My twenty-four-year-old daughter recently moved from our home in Virginia to Los Angeles, California. During the year Alex lived with us after her college graduation, we often talked about the logistics of her planned move to the west coast. How would she get her belongings all the way to the other side of the country? And what about her car? As we weighed the pros and cons of all the available options, the plan became clear.
An epic mother-daughter road trip!
Once I got over my initial dread of forty-plus hours in the car, I reverted to my usual travel planning mode of researching, crowd-sourcing, and itinerary building. We settled on the southern route, six nights on the road, and traversing a total of eight states in seven days. We planned, prepared, and packed, attempting to factor in every detail in advance.
I would be happy to show you hundreds of photos, but the bottom line is we had the time of our lives. Looking back now on our journey, I think I learned a few life lessons from our days on the road.
Relax and Enjoy the View
Did I mention forty plus hours in the car? Our first day was one of our long days, all the way to Nashville, Tennessee, from our home near Washington, D.C. It wasn’t until we were three hours into our drive that I settled in and began to enjoy the gorgeous views of the Shenandoah mountains instead of anxiously checking my GPS, wondering how much time was left in our drive. As we relaxed into the rhythms of our days in the car, I practiced being where I was at that moment instead of worrying about where I would be that night. Consequently, I was continually delighted by the unexpected sights we discovered along the way, things I might have missed if I’d been focusing solely on our destination.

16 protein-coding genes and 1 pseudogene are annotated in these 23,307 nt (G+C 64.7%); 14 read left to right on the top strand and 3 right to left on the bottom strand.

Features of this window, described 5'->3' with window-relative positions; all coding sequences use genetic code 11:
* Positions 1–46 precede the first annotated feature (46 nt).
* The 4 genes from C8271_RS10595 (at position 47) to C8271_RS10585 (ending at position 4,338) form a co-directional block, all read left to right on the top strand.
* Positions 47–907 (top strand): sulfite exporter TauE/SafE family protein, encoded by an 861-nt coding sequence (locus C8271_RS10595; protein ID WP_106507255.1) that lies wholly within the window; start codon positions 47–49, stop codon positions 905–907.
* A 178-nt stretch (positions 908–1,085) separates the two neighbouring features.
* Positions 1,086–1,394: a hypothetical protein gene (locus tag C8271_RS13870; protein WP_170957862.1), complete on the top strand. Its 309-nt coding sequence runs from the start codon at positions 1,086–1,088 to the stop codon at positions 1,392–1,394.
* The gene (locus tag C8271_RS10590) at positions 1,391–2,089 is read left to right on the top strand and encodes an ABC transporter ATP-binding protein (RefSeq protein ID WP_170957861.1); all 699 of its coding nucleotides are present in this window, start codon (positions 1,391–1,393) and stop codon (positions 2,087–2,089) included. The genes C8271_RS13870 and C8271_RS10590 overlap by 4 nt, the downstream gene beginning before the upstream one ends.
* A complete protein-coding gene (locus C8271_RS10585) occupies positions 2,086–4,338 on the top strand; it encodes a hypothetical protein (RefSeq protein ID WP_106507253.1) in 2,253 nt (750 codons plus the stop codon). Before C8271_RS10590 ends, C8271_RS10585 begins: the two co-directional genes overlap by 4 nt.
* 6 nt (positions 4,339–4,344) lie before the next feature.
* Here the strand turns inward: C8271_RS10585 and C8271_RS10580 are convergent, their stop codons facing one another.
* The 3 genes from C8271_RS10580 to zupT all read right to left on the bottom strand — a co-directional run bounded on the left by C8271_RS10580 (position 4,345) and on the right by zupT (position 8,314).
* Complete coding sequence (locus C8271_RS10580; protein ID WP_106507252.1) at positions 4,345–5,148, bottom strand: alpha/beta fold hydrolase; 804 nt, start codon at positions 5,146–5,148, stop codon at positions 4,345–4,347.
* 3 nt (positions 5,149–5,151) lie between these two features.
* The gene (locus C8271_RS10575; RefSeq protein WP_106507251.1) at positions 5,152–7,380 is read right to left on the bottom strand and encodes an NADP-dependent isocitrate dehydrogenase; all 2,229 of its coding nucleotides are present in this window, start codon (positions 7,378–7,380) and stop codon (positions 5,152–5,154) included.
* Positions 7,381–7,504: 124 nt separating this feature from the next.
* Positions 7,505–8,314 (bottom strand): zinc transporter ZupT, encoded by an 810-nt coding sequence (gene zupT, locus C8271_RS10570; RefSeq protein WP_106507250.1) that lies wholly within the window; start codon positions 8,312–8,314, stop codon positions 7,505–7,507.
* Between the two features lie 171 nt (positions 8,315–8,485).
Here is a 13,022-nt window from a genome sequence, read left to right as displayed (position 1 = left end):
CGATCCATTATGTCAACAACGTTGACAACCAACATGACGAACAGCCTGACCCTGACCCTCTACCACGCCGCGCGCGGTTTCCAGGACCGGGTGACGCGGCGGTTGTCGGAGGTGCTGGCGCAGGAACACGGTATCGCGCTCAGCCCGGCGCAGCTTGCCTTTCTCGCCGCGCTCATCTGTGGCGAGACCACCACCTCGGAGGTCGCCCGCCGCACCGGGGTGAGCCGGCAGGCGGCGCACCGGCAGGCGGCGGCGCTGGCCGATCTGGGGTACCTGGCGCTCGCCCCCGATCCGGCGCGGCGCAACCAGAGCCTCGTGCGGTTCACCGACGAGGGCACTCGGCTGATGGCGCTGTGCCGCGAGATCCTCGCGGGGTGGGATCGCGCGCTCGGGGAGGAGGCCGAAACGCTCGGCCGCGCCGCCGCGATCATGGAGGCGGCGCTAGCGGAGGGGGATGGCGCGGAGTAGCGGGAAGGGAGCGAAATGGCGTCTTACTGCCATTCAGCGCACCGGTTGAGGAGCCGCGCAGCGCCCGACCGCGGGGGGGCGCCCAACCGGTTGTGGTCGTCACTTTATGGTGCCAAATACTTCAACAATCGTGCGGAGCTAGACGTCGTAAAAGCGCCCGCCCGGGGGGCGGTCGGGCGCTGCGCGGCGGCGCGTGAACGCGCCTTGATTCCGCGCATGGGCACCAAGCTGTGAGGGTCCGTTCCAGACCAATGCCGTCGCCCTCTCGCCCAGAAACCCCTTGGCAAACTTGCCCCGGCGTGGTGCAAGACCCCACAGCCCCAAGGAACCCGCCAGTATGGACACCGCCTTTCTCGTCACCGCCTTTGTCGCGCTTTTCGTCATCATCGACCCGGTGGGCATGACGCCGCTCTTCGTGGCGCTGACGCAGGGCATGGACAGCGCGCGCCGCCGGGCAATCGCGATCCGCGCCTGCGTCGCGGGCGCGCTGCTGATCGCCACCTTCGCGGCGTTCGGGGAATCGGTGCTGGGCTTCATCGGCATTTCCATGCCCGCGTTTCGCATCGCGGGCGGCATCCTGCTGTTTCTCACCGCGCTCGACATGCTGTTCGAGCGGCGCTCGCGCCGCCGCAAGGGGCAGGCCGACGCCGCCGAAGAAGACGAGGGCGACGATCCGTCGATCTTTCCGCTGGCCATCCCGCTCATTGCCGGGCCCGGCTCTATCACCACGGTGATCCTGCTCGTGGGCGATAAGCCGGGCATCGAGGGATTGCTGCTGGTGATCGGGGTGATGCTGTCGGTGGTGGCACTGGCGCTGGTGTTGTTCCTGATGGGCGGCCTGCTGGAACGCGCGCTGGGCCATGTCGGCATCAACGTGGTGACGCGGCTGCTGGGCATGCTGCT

Appreciate the Unique Gifts of Each Destination
Alex and I have laughingly told people we ate our way across the country. In addition to visiting the unique landmarks along the way, we tried to sample the cuisine of each region. We stopped for apple donuts near Skyline Drive in Virginia and barbecue and cornbread in Memphis. We chose a restaurant promising authentic New Mexico cuisine for dinner in Santa Fe. We danced to live country music in a honkytonk in Nashville. We often stopped to take pictures of the ever-changing view out our window as the vistas transformed from the lush tree-covered mountains of Virginia and Tennessee to the woods and lakes of Arkansas, and then into the breathtaking desert panorama of Arizona and New Mexico. Although the wide-open plains of West Texas sometimes became monotonous, there was a subtler beauty to be found as we were reminded that much of this big country is still uninhabited.
As I often tell younger women, each stage of life has unique gifts to offer. The possibilities and dreams of our twenties and the industry and work of our thirties transform into the deepening understanding of who we are in our forties and the re-imagining of our priorities in our fifties. We are wise to pause, savor, and appreciate the distinctive gifts of every stop on our journey.
Make Time for Detours
Because we decided to allow a full week to complete our journey to Los Angeles, we purposefully planned wiggle room in our schedule in case we wanted to be spontaneous and veer off course. Consequently, we felt comfortable with unplanned stops at a roadside country store in Virginia, the midpoint marker of the old Route 66 in West Texas, and a turquoise shopping and taco stop in Arizona. We added visits to Graceland and the Hoover Dam at the last minute because we saw a sign and realized we should take advantage of the opportunity while we were close by. If we had been in a hurry to get to L.A., we would have missed some of our favorite destinations. In real life, building margins and space in our busy schedules allows us to appreciate the divinely orchestrated interruptions that sometimes make for the sweetest memories.
Life on the road reminded me what a big world we live in, full to overflowing with exciting things to see and interesting people to meet. I could write a book about the people we encountered along the way, each with a…
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